That’s exactly how a non-denial denial is supposed to work.

 

It suggests the speaker is responding forthrightly, without really confirming or rejecting the claim.

 

NDDs aren’t technically lies, but they are evasive and obfuscating. ...

 

 

Putin as the Wizard of Oz ...

 





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Sideface
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  #2161532 15-Jan-2019 13:54
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And the Times doesn't like Donald at all ...

 

The New York Times - Donald Trump and His Team of Morons

 

Jan. 14, 2019

 

Nobody is left besides those with no reputation to lose.

 


There have been many policy disasters over the course of U.S. history.

 

It’s hard, however, to think of a calamity as gratuitous, an error as unforced, as the current federal shutdown.

 

Nor can I think of another disaster as thoroughly personal, as completely owned by one man.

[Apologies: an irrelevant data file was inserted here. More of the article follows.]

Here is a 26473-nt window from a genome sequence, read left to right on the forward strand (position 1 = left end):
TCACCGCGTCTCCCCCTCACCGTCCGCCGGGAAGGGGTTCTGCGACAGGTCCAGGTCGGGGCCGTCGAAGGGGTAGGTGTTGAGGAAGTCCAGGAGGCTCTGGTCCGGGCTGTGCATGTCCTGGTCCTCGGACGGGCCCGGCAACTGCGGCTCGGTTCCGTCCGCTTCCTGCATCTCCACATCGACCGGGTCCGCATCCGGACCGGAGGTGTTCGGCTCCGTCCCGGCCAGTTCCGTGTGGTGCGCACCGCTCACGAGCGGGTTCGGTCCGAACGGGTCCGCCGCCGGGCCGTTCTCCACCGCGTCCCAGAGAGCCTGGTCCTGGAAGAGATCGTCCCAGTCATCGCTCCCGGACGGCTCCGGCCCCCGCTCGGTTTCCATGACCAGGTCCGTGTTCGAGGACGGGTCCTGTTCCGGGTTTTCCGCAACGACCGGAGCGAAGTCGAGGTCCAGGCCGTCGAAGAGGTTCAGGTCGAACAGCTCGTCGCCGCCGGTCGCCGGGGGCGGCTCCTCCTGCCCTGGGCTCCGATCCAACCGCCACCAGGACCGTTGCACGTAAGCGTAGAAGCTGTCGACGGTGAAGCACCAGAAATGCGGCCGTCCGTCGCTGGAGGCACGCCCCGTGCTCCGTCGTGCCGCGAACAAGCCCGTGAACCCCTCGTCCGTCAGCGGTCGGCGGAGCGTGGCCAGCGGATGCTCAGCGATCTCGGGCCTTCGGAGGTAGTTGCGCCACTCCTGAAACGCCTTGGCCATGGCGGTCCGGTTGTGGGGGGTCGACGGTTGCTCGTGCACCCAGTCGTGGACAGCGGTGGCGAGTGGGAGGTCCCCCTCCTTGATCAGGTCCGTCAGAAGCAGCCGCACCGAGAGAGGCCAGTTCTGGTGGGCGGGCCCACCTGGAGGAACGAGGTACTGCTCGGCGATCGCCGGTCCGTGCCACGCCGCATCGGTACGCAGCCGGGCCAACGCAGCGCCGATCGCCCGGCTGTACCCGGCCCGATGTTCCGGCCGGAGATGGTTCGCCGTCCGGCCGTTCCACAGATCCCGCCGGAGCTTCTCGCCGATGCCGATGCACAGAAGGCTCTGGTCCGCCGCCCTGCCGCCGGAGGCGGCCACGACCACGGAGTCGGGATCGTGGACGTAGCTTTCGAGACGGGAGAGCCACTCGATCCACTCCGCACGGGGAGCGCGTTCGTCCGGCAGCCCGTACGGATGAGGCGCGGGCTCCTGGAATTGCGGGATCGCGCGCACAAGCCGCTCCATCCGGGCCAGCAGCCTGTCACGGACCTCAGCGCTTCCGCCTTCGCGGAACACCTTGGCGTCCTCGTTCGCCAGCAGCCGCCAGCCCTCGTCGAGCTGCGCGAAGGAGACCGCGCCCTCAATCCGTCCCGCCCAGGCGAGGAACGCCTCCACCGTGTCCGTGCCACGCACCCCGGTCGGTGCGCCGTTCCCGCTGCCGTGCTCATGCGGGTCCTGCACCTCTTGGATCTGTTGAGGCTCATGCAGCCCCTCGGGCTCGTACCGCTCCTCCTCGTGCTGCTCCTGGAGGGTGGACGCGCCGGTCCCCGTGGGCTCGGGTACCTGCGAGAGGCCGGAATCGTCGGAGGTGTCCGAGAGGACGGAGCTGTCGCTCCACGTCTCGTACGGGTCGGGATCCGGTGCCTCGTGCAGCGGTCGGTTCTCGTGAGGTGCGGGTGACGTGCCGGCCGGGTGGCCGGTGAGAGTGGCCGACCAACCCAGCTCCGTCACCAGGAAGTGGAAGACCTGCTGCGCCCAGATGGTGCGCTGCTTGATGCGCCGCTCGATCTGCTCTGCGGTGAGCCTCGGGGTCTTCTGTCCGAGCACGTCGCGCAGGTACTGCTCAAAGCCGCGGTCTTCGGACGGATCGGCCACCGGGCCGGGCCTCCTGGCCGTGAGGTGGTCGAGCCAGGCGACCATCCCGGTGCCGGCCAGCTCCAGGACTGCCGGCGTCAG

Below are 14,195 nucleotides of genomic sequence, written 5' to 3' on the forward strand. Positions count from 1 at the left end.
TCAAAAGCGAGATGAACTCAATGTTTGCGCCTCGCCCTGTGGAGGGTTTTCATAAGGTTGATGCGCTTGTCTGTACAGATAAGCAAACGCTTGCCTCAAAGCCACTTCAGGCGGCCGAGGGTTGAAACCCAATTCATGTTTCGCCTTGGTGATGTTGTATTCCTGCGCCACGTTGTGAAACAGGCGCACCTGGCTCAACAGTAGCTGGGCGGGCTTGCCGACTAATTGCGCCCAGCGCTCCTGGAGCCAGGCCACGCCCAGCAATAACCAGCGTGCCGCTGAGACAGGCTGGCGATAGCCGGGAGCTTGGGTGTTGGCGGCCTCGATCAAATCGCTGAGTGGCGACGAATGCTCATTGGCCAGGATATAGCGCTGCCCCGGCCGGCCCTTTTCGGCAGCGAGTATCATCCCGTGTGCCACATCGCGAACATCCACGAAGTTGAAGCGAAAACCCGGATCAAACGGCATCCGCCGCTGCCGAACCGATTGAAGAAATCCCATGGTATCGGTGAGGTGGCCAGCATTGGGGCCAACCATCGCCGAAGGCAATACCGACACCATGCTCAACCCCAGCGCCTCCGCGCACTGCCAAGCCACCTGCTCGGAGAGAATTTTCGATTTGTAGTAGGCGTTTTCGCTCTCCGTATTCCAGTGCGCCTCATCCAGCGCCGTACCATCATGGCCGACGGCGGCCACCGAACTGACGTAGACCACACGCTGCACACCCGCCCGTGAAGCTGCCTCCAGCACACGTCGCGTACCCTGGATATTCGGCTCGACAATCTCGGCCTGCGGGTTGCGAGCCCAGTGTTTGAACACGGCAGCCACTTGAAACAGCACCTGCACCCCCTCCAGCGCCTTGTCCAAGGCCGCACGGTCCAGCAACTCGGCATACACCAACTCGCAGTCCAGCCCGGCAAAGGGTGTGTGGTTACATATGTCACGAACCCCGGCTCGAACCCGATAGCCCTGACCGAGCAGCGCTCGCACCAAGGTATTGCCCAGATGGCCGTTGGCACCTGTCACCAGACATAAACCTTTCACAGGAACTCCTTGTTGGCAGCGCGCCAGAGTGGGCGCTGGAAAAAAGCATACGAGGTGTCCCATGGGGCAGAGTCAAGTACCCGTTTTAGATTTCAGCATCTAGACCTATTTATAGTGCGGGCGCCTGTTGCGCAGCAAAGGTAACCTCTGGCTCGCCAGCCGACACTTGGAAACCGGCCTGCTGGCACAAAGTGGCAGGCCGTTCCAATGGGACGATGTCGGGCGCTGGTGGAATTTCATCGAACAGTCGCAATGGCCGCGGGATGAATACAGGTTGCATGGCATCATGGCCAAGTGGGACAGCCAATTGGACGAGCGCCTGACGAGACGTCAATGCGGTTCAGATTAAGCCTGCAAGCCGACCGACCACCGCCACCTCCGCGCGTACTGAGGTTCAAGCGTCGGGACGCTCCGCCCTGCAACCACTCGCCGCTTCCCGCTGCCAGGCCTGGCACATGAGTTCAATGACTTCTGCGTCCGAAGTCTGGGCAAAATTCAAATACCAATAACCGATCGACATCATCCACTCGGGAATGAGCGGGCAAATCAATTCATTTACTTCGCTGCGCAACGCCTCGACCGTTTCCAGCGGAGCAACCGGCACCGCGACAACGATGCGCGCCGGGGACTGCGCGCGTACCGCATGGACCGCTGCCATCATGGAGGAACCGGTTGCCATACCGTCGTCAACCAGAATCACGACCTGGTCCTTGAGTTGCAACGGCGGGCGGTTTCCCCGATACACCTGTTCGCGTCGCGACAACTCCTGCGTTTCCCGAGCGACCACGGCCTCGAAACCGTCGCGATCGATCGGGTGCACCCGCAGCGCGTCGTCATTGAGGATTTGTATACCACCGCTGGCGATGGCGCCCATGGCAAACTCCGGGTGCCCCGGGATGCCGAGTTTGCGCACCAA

When Donald Trump told Chuck Schumer and Nancy Pelosi, “I will be the one to shut it down,” he was being completely accurate - although he went on to promise that “I’m not going to blame you for it,” which was a lie.

 

Still, no man is an island, although Trump comes closer than most.

 

You can’t fully make sense of his policy pratfalls without acknowledging the extraordinary quality of the people with whom he has surrounded himself.

 

And by “extraordinary,” of course, I mean extraordinarily low quality.

 

Lincoln had a team of rivals; Trump has a team of morons. ...

 

So who is willing to serve [Trump] at this point?

 

Only those with no reputation to lose, generally because they’re pretty bad at what they do.

 

There are, no doubt, conservatives smart and self-controlled enough to lie plausibly, or at least preserve some deniability, and defend Trump’s policies without making fools of themselves.

 

But those people have gone into hiding.

 

 

 





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Rikkitic
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  #2161564 15-Jan-2019 14:34
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Don’t expect Trump to go quietly

 

President Trump's Twitter feed on April 3, 2017. (J. David Ake/AP) By Ted Koppel January 14 at 7:22 PM\Ted Koppel, managing editor of ABC News’s “Nightline” from 1980 to 2005, is senior contributor to CBS News’s “Sunday Morning.”